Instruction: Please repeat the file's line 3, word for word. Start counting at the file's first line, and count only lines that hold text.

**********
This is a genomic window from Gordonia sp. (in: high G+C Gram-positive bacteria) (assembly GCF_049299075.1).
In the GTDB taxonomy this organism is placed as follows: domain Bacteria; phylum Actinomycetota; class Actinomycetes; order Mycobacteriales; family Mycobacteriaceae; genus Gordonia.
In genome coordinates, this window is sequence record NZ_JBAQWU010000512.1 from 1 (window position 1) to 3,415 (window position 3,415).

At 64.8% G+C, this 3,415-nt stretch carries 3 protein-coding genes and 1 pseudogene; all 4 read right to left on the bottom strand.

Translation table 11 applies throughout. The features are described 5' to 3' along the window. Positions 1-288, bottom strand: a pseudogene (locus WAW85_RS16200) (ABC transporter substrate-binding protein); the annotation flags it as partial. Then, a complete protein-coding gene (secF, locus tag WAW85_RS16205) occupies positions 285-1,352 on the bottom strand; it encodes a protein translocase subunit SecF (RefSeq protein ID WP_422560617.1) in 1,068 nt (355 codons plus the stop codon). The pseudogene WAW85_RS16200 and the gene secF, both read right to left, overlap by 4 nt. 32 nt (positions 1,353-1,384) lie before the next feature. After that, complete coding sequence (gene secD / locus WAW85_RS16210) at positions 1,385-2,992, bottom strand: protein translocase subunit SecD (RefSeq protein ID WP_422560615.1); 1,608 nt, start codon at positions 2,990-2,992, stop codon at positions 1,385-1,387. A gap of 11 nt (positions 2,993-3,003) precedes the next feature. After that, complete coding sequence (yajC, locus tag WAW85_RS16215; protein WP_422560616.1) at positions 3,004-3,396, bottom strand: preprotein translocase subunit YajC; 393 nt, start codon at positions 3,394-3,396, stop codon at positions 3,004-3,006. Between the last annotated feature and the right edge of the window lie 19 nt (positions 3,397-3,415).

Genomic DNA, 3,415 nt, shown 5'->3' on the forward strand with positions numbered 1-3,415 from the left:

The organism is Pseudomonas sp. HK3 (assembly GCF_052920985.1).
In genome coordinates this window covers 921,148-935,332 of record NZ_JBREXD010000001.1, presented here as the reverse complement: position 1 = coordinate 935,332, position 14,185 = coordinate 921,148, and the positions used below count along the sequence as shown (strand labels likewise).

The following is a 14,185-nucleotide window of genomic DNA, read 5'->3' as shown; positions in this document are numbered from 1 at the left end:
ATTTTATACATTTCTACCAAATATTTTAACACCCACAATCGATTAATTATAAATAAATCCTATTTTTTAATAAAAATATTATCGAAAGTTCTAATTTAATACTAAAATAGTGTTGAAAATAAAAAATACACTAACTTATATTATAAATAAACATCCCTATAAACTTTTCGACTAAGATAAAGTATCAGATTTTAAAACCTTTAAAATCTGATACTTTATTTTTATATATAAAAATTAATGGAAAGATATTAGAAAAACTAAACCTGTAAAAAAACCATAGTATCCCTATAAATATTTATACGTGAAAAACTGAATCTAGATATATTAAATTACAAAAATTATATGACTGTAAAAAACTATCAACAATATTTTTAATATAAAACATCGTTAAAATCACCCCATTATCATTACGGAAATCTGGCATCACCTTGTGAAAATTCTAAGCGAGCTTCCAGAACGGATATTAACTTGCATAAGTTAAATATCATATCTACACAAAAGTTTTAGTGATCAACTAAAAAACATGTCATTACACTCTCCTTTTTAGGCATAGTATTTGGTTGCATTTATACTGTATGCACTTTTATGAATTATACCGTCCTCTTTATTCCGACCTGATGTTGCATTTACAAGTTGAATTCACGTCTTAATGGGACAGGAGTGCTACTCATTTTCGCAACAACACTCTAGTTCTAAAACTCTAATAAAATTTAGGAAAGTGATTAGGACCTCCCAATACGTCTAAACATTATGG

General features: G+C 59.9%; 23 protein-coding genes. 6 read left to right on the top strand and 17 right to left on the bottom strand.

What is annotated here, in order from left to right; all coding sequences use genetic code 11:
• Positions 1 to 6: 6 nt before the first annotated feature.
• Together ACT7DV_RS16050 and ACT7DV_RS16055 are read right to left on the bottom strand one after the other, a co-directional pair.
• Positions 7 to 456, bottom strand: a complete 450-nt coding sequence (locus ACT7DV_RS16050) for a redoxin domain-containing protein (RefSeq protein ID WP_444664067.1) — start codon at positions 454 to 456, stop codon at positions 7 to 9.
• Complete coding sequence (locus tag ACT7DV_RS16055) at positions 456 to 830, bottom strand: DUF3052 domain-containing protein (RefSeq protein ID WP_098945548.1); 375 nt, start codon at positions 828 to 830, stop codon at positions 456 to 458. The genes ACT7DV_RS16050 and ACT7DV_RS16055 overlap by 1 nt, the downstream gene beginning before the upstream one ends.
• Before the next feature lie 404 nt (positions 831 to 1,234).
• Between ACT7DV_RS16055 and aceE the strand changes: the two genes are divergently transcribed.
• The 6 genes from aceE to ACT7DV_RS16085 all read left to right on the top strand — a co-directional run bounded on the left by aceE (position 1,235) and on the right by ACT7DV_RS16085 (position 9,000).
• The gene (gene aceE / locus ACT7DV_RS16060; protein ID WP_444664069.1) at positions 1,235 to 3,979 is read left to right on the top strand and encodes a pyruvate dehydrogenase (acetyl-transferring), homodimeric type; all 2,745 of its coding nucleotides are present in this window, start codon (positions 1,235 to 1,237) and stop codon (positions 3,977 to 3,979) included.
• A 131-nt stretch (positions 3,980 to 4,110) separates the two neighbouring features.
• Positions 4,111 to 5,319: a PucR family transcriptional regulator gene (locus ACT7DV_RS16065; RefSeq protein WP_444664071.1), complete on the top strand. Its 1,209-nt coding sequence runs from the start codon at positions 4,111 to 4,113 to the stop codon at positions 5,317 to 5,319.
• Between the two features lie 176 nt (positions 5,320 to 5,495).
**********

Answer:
In genome coordinates, this window is sequence record NZ_JBAQWU010000512.1 from 1 (window position 1) to 3,415 (window position 3,415).